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Theatre / The Subject Was Roses

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The Subject Was Roses is a 1964 play by Frank Gilroy.

The Bronx, 1946: Timmy Cleary, son of an Irish Catholic family, comes home after three years away fighting in World War II. His parents, Nettie and John, are naturally thrilled to have him back; Nettie makes him his favorite breakfast, while John skips a business meeting to spend a day out with his son. But there are problems lurking beneath the facade of domestic contentment, and soon enough, various hidden resentments — chiefly arising from Nettie and John's failed marriage — come bursting forth.

The original Broadway production featured Jack Albertson and Irene Dailey as John and Nettie and a young Martin Sheen in the big break of his acting career as Timmy. In 1968 the play was adapted into a film directed by Ulu Grosbard. Albertson (who earned an Academy Award for Best Supporting Actor) and Sheen reprised their roles, with Patricia Neal, in her first film after suffering a series of strokes, playing Nettie. Frank Gilroy adapted his own script for the screenplay. Judy Collins sings two songs on the soundtrack.

In a 2010 revival Sheen played the father, John.


  • Armchair Military: John is envious of Timmy for having served in the war, and claims that he would have been a great soldier in World War I but he was supporting his family. An indulgent Timmy agrees.
  • Bittersweet Ending: Borders between this and Downer Ending. Timmy, without siding with either parent, announces he can longer going to intervene in his parents' troubled marriage, and he is leaving home, to save himself. His parents reluctantly accept his position, and the three have one final breakfast together. The fate of John and Nettie's marriage is unsettled, but it's likely they soon divorced.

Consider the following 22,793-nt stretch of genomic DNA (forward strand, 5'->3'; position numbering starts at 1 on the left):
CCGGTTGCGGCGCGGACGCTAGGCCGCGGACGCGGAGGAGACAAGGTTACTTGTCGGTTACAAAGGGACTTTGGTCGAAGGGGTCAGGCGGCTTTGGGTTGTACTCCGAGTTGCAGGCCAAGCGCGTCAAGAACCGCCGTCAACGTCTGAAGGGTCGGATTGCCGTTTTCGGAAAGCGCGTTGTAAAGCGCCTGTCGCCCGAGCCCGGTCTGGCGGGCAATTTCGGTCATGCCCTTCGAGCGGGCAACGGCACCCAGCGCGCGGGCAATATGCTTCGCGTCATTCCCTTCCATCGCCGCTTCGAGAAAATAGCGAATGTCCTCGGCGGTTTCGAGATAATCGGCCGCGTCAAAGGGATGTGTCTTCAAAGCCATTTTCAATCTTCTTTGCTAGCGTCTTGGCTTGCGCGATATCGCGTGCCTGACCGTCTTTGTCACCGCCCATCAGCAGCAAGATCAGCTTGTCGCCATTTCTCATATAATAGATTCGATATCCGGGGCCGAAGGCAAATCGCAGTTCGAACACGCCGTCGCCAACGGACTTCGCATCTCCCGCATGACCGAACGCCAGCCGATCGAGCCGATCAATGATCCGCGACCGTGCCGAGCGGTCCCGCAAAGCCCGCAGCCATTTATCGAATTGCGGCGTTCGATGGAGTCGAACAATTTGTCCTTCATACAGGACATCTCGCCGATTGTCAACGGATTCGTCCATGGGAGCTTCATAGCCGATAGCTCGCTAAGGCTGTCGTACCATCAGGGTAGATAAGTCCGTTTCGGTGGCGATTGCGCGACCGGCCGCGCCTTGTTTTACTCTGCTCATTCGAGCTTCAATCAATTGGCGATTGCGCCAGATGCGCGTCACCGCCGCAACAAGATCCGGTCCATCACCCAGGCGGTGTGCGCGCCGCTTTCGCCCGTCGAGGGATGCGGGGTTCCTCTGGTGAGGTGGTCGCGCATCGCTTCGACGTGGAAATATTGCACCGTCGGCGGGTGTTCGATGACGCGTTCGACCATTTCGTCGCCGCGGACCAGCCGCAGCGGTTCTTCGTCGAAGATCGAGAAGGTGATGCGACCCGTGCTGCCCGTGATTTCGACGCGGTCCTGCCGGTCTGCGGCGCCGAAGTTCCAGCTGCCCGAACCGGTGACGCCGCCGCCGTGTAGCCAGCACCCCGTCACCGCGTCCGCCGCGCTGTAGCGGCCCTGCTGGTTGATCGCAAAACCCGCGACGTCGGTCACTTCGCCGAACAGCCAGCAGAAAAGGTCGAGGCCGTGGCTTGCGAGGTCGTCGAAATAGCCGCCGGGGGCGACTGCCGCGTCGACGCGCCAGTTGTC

• Dead Sparks: It turns out that John and Nettie probably should not have gotten married in the first place and whatever intimacy they may have once enjoyed is long gone, leaving them both trapped in a loveless marriage. The sparks are so dead that when John makes a sexual advance on Nettie, she angrily rejects him, leading to him trying to exercise the Marital Rape License, leading to the symbolic vase of roses getting smashed.
  • Freeze-Frame Ending: The film ends with a rather sudden one of these, in the middle of another rant from John about the coffee, indicating that even if Timmy may have matured his father hasn't.
  • Kitchen Sink Drama: A simple story of a middle-aged couple who made a bad marriage and are paying for it, and the son caught between them.
  • Manly Tears: Timmy at the end when he finally says "I love you" to his father. John brims with Manly Tears as well and embraces his son.
  • Minimalist Cast: The play features only three parts. The film, surprisingly, sticks to that pretty closely, featuring only two more small roles: a woman at the nightclub who is clearly John's mistress, and an emcee at that same nightclub.
  • Nice Job Breaking It, Hero: Timmy, by giving his father the roses to give to his mother. It initially seems to patch things up between the two parents, but, in the long run, causes things to go From Bad to Worse.
  • The One That Got Away: Nettie mourns over not accepting a proposal from her other suitor, a baker who wouldn't have been as successful as John but would have been more loving.
  • Shout-Out: Timmy quotes the "My mother thanks you, my father thanks you, my sister thanks you, and I thank you" line from Yankee Doodle Dandy. Later he sings the title song from Flying Down to Rio.
  • Title Drop: Timmy asks his father why he admitted the truth about the roses. A long rant follows in which John shouts about how Timmy has been pampered, in contrast to John's own childhood which involved dire poverty and John dropping out of school at ten when his father died. Timmy allows him to finish and then calmly replies "The subject was roses."